Table 4 Hydrochemistry of the gel supernatant solutions at sampling and after 8 months storage at 4 °C

After 8 months of storage, the pH increased from 6.8 to 7.8 in WG2S, but remained constant between 5.9 and 6.1 in WG7B (Table 4). The concentration of major cations Na, Mg, K, and Ca remained mainly unchanged in both gel waters (Table 4). In contrast Cu, Co, and Zn concentrations decreased strongly, particularly in the water sample of gel 2S. For copper, this might be explained by an increase in the saturation concentration (saturation index, SI = 1) to supersaturation (SI between 1.14 and 3.94) with respect to antlerite, brochantite, and atacamite (Table 5). These high SI values suggest precipitation of secondary copper sulfate hydroxides during gel-water maturation. The decrease in concentrations of Co and Zn in WG2S may be due to sorption of metal ions on gel at circumneutral pH. In contrast, in the slightly acidic water of gel 7B, the small increase in Co and Zn suggests that these metals may have been liberated by dissolution, desorption, and/or equilibrium processes during the storage period (Table 4).

Table 5  Saturation indices (SI) of selected copper sulfate hydroxides and chlorides for the gel supernatant solutions

Finally, the saturation indices calculated with PHREEQC from the analyses of the different gel-associated waters and for several solid phases (Table 5) provide further insight into the relationship between the hydrochemistry and mineralogy of gels. Chalcanthite (CuSO4·5H2O), halite, and chrysocolla ((Cu2-xAlx)H2-xSi2O5(OH)4·nH2O) were undersaturated in all samples (Table 5), thus explaining why these minerals were not detected in these gels. The stable Cu-sulfate hydroxides brochantite and antlerite (Cu3(SO4)(OH)4) and the Cu chloride hydroxide atacamite were supersaturated in most waters, except for WG2S, which reached supersaturation in respect of these minerals after 8 months of maturation (Table 5). Both minerals, brochantite and antlerite, were not detect by XRD in the dried gels 7B and 2S (Table 1). Devilline was identified in the group 2 gels, and posnjakite in gels of groups 1 and 2 (Table 1), despite being strongly undersaturated in all waters. The water sample W5 associated with the precipitation of gypsum was only supersaturated in respect to atacamite (Fig. 1, Table 5). These contrasting results point to limitations in the geochemical modeling of gel-type matrices, which may be complex multicomponent systems as described above for the Exótica gels.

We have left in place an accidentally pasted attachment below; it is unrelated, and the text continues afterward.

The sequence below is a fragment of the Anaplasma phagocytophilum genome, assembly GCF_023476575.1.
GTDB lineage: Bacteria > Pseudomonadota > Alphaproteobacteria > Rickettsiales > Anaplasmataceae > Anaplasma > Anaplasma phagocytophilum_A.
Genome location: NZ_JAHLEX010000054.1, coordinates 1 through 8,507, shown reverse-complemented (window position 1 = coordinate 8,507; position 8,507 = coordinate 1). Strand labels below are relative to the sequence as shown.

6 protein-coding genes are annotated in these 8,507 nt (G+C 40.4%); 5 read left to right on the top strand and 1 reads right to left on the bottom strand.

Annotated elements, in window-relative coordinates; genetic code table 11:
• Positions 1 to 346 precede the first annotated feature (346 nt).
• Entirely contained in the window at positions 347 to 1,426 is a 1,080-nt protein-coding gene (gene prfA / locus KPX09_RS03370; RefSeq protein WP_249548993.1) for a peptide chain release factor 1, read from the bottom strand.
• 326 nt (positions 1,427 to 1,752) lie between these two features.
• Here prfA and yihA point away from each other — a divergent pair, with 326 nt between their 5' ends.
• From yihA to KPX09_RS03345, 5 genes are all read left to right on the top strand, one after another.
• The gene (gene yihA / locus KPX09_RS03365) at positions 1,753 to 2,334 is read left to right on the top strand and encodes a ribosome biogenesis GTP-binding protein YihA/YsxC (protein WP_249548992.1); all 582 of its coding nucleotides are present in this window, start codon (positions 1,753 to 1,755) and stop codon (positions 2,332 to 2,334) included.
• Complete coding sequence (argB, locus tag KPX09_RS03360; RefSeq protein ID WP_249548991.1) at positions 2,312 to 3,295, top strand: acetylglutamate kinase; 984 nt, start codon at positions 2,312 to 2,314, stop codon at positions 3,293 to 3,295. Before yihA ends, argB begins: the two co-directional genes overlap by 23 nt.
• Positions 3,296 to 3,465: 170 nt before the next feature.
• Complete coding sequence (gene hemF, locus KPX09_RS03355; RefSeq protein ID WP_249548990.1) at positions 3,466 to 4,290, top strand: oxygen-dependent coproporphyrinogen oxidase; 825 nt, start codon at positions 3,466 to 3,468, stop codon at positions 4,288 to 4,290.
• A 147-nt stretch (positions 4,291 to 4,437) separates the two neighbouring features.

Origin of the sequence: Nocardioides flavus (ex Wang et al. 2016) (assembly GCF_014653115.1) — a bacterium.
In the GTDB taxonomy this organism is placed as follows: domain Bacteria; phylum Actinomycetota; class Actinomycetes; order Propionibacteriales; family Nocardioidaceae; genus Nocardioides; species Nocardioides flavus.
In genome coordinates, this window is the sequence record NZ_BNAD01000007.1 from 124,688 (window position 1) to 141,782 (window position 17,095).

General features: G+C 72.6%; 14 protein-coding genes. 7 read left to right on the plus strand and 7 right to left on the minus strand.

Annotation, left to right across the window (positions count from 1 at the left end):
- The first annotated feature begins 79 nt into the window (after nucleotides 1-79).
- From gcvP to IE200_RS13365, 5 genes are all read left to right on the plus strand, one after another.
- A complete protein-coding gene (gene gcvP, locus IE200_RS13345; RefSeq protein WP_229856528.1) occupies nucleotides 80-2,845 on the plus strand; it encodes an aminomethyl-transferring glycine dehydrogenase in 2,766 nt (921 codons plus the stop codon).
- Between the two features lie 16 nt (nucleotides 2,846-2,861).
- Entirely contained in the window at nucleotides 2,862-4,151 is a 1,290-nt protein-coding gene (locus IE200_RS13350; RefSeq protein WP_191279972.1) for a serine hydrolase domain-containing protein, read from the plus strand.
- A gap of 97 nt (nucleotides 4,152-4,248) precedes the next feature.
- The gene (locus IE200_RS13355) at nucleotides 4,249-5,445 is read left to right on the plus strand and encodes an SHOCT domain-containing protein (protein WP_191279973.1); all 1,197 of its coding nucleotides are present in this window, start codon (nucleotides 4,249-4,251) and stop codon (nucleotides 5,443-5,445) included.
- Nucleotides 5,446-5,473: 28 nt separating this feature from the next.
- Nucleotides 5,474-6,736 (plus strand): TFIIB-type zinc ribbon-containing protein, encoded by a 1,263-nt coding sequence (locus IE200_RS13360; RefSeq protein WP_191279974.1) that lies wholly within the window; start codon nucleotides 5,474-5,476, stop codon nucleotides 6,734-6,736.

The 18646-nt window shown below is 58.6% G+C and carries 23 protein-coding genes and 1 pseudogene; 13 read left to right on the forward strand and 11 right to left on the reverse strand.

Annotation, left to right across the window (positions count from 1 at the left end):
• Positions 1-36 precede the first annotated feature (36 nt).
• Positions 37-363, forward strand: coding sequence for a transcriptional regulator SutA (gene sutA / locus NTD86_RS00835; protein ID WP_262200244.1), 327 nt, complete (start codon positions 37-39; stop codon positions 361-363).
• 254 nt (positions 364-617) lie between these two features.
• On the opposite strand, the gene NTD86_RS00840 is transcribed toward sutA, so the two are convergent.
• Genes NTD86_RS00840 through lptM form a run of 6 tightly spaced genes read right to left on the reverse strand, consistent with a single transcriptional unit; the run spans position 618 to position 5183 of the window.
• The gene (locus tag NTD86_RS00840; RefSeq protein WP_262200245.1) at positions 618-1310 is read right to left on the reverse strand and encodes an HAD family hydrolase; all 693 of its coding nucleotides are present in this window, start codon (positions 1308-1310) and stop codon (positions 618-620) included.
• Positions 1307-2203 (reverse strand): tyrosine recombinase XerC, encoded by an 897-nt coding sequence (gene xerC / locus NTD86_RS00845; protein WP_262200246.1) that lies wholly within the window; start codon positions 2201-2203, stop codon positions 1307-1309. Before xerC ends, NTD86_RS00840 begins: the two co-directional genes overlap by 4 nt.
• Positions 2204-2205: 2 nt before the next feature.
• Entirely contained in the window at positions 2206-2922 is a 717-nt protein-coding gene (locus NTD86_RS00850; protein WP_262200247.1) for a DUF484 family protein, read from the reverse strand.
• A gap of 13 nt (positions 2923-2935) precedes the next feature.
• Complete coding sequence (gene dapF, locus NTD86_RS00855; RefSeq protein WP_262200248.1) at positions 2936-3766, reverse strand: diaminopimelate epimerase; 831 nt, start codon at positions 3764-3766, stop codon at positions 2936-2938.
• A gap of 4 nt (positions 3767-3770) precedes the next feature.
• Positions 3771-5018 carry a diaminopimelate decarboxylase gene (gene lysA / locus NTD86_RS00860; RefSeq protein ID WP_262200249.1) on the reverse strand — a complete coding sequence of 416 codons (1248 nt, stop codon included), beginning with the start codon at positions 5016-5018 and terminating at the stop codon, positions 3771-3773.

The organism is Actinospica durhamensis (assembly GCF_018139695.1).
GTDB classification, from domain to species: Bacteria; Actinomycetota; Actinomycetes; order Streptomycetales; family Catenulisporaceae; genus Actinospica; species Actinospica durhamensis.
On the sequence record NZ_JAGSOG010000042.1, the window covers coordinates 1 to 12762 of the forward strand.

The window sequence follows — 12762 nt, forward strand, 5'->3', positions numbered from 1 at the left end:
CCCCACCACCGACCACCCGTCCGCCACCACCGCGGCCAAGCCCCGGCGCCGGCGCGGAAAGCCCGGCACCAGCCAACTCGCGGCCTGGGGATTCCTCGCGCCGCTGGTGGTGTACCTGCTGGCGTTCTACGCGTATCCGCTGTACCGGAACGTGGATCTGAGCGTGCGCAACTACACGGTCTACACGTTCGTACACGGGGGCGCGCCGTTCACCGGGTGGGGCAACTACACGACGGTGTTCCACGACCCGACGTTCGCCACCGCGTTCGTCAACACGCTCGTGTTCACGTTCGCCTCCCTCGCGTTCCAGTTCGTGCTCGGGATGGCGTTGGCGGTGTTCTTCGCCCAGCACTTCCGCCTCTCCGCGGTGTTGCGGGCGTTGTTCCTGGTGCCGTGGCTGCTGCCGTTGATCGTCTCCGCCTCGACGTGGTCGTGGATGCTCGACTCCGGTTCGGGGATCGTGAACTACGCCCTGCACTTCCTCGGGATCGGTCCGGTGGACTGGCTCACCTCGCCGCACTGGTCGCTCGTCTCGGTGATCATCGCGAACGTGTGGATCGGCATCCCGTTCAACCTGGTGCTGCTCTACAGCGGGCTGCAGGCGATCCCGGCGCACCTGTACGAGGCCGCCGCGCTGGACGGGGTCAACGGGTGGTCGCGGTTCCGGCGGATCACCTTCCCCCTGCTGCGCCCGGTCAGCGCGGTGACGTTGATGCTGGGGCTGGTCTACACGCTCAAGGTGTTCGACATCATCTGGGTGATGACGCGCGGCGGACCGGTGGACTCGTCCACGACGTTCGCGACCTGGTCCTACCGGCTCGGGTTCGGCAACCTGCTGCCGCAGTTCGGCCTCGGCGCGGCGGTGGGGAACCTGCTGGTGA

Mineral precipitation sequence during evaporation of the gel supernatant solution

The comparison of XRD spectra of humid and dried gels of groups 1 and 2 (Fig. 3) and the XRD analysis of a gel repeated over a year (Fig. 4c) provided some insight on the precipitation of mineral salts in evaporating and maturing gel. The mineral phases and their precipitation sequence during evaporation of the filtered supernatant solution from gels (Fig. 2) were further investigated by SEM and SEM/EDS analyses. It was confirmed that gypsum crystals were the first to grow, some with typical twins and up to 0.5 mm in length (Fig. 6a). The gypsum crystals were then covered by sodium sulfate crystals with a lenticular habit (gels 7C1, 2 N, and 2S; Fig. 6b, c, d). These sodium sulfates contained magnesium and were up to 20 μm in length and 5 μm in width. Crystals with the same chemistry (i.e., Na, S, and O) were present in all samples, but not always (i.e., gel 7C2) with lenticular habit. Cubic crystals of halite were visible in samples 2 N and 2S (Fig. 6b and c). Finally, unidentified nano-needles (< 500 nm) were covering some of the above-mentioned minerals, particularly in samples 7C1 and 2 N (Fig. 6d).

Fig. 6
figure 6

Crystallization sequence deducted from SEM micrographs. a Gypsum growing first from the water droplet edge (dashed line) towards the interior of the droplet (gel 2 N). b Gypsum, Na-(Mg)-sulfate and halite (gel sample 2 N). c Halite (hl) covering gypsum and Na-(Mg)-sulfate (gel sample 2S). d Typical lenticular morphology of Na-(Mg)-sulfate covered by nano “needle like” minerals (gel sample 7C1). Abbreviations: gy, gypsum; hl, halite

The crystallization sequence of mineral phases precipitating during evaporation of the gel supernatant waters follows the increasing solubility order: gypsum → Na(Mg) sulfate (e.g., blödite) → halite. This sequence of mineral-salts precipitation is in line with the field observations. Gypsum — the major non-Cu mineral in the gels — often occurs as white bands intercalated within banded ores of greenish Cu-sulfate hydroxides and chlorides (Fig. 7a). In the drying gel-associated solution, most of the dissolved copper was first incorporated into minerals (mainly copper sulfate hydroxides) and possibly in the gel matrix. This is in line with the lower solubility of Cu-sulfate hydroxides (i.e., antlerite and brochantite) compared to gypsum (Zittlau et al. 2013). Therefore, we can assume that the solutions that lead to the formation of the exotic ores precipitated first most of the dissolved Cu as copper sulfate hydroxides (brochantite, antlerite) and copper sulfate hydroxide hydrates (e.g., chalcanthite and devilline). The excess of sulfate precipitated later as gypsum when dissolved calcium was available. The high solubility of the other salts (e.g., sodium sulfate and halite) explains why they are rarely found in oxide ores.